New reports highlight the success of the Birmingham 2022 Festival


In Summary

General | 17th January 2023
The Birmingham 2022 Festival brought not only pride and joy to the city – it gave a dramatic boost to the regional economy, new reports have revealed.

In Detail

A series of independent evaluation reports, published today at the Birmingham 2022 Festival Insight Event at the Birmingham Hippodrome, show the overall impact of the Festival as well as delving into key aspects of the programme and its effect on those who participated and attended as well as the wider region.

The nine independently-produced reports evaluate the successes, learnings and impact of the vibrant and dynamic six-month cultural programme. They include the insights and learnings on individual projects and initiatives during the Festival and a commitment to cement Birmingham’s reputation as an international centre of cultural and creative excellence.

They reveal powerful impacts on communities across the region and how it had diversity at its heart by engaging with a wide range of communities that represent ethnic diversity, gender, LGBTQIA+ and disability identities.

The reports also show a direct economic impact of £100 million and a further £87 million in GVA – additional value to the economy – including £47 million directly from tourists.

The evaluation shows a total attendance for the Festival Programme of 2,467,588, with 96 per cent of attendees rating their experience as good or excellent, while eight out of ten residents of the region said it had improved their own perceptions of where they live.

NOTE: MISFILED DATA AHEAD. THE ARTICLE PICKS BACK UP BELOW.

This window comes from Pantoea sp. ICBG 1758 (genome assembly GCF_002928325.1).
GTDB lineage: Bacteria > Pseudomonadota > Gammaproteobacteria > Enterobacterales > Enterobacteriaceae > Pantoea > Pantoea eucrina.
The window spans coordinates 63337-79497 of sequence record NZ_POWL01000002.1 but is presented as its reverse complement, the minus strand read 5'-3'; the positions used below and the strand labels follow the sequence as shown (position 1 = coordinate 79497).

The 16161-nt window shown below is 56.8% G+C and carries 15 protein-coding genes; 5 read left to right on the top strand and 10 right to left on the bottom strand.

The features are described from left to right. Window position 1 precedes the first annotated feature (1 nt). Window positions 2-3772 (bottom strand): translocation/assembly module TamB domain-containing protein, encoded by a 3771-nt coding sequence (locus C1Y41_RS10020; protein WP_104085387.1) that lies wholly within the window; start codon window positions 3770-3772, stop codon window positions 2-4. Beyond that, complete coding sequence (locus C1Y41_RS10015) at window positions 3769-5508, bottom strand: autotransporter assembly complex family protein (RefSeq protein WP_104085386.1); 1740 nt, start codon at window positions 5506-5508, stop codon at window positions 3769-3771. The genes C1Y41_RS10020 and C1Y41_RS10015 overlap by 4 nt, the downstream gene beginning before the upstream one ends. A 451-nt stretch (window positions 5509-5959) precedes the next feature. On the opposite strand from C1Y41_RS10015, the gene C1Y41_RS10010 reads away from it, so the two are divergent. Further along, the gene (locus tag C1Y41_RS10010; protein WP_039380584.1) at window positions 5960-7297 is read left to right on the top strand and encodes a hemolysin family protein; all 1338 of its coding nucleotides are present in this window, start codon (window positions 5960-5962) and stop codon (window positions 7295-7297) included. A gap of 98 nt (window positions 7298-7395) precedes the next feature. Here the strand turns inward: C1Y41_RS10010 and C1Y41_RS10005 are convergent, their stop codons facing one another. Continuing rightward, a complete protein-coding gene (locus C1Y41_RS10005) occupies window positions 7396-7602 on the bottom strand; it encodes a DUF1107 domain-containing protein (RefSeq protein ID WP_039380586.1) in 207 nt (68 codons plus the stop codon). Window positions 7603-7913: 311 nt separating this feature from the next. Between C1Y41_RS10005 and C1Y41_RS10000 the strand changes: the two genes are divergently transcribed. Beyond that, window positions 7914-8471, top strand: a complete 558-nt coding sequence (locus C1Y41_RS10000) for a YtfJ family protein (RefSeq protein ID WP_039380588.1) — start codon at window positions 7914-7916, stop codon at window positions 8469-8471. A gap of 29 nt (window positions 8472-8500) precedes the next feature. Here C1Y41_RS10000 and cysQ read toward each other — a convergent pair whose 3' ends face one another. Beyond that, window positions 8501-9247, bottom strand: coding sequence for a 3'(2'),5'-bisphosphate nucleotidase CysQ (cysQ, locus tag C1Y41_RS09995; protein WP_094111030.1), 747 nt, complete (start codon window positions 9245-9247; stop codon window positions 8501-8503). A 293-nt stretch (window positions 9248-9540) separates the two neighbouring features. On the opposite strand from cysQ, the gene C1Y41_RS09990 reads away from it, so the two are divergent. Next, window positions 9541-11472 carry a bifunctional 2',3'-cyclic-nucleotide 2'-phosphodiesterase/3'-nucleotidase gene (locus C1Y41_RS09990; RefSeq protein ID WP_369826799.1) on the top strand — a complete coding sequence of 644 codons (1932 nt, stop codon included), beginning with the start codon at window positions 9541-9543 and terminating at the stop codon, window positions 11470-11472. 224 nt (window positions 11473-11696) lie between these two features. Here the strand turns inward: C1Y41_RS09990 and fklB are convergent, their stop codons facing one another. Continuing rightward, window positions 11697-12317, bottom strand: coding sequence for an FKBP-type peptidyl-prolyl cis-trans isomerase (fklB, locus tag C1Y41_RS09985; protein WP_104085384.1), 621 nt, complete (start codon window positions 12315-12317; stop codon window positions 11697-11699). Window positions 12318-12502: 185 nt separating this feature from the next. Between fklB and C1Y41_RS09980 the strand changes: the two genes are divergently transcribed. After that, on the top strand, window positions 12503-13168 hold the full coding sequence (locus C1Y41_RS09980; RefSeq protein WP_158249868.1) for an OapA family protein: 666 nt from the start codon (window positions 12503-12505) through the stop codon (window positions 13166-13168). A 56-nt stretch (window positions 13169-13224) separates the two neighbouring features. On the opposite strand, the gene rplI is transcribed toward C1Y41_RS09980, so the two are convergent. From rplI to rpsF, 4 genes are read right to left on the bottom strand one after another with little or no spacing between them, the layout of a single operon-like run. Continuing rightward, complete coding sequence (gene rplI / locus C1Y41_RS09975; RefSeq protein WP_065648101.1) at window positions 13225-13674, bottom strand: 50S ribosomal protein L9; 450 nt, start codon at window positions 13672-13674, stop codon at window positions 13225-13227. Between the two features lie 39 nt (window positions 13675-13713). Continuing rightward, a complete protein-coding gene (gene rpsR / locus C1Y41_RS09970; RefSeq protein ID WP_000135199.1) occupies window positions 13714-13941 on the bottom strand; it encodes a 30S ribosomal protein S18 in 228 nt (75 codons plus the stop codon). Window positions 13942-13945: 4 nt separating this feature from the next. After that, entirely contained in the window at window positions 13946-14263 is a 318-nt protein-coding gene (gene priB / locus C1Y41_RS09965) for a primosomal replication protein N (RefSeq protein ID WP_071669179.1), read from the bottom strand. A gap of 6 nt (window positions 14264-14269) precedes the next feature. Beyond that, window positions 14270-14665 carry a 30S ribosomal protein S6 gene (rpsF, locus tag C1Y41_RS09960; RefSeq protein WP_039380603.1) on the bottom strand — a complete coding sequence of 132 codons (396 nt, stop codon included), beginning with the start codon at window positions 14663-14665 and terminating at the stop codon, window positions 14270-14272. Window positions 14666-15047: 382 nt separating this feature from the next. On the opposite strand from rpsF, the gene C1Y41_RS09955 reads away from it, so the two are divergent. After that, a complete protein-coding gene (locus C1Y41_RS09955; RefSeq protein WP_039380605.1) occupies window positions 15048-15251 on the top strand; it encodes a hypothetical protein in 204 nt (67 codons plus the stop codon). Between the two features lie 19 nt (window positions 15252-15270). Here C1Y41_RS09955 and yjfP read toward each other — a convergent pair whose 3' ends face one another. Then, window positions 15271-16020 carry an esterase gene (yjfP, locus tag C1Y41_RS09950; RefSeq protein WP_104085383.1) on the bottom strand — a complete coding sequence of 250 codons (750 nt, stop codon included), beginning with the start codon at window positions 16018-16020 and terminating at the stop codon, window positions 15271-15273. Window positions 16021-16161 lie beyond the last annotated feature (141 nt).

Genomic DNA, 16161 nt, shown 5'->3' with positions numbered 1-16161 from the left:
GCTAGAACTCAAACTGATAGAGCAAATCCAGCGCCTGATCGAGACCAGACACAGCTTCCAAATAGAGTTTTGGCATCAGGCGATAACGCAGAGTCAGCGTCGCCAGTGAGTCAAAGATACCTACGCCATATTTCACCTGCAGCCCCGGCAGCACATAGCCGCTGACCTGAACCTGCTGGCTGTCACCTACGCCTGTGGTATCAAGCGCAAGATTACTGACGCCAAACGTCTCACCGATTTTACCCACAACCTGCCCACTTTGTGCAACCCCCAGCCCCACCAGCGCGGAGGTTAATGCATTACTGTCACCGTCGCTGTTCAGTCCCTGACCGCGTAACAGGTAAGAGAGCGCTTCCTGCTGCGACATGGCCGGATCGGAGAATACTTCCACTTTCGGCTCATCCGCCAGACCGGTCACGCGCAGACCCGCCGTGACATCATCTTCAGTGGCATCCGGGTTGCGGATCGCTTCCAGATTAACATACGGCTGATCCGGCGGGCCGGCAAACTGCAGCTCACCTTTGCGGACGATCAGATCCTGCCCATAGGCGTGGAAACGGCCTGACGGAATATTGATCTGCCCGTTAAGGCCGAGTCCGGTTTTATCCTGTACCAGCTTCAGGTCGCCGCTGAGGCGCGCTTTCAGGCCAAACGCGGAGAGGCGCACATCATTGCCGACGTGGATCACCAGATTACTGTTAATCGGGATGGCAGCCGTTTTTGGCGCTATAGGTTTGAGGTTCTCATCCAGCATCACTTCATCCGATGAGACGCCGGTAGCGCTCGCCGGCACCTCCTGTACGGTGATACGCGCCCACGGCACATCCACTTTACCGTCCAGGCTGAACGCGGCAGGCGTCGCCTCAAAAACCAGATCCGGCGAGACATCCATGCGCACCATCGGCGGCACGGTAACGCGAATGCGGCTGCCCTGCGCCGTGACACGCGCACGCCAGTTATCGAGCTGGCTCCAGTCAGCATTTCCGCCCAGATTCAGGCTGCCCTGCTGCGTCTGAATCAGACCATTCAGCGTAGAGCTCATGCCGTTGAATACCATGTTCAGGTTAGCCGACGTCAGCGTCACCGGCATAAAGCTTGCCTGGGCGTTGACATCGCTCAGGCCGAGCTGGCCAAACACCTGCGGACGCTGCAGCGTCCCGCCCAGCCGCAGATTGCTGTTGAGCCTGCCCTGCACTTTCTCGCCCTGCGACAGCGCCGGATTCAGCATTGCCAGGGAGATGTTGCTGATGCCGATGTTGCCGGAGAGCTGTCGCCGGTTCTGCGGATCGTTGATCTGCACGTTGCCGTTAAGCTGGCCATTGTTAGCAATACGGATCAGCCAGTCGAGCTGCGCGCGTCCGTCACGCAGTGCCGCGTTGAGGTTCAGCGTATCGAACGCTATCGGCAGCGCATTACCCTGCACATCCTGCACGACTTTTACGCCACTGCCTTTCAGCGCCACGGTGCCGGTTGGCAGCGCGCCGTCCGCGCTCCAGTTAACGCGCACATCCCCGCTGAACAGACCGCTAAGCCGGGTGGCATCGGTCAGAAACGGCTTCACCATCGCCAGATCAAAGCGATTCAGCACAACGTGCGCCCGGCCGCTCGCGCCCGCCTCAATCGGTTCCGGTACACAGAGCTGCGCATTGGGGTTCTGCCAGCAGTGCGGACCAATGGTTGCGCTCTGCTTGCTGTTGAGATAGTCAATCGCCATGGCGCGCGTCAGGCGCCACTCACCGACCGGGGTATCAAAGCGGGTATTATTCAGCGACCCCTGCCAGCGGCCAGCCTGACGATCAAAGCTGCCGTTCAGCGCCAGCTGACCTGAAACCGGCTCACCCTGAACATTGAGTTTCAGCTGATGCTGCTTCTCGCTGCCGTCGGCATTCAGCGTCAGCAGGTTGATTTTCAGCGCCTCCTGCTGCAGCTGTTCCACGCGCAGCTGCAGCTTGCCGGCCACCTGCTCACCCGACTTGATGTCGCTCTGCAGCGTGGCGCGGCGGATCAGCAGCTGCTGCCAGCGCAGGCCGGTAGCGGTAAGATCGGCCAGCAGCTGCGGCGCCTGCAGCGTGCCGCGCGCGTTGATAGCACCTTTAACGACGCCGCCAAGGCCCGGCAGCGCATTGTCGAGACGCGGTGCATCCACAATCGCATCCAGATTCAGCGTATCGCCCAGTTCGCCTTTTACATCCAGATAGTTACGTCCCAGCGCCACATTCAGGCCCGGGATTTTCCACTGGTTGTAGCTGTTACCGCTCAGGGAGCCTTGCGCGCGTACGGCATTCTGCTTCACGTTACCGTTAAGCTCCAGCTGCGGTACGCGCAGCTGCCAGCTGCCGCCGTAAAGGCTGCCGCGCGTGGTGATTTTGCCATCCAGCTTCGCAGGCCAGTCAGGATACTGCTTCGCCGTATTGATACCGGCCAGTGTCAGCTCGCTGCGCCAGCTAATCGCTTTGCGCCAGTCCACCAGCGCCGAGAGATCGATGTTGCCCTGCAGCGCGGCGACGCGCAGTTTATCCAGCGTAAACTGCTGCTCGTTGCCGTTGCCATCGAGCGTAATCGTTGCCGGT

The combined workforce was 4,954 including staff and freelancers, with an additional 1,315 volunteers contributing to the Festival.

The Birmingham 2022 Festival successfully engaged 41,894 residents in active arts or cultural activities with the majority of participants directly engaged in an event performance or a creative project, with eight out of ten saying they had either gained new skills or improved skills.

The Festival directly commissioned 34 per cent of the projects while the overwhelming majority (63 per cent) saw more than £1.7 million distributed through the Creative City Grants programme that brought communities together with artists to create work for the Festival – from visual arts through to dance. This helped to take the Festival to people and places who would not normally engage with the arts.

Alongside that was a series of aligned projects that attracted a further 689,000 attendees and 33,000 participants. More than half of the workforce (freelance and employed) who created the Birmingham 2022 Festival were in new employment as a direct result of the Festival taking place supporting the growth of the sector in the city and wider region.

Nine out of ten of participants felt more connected to people in their community and eight out of ten said they had learned new skills because they had taken part.

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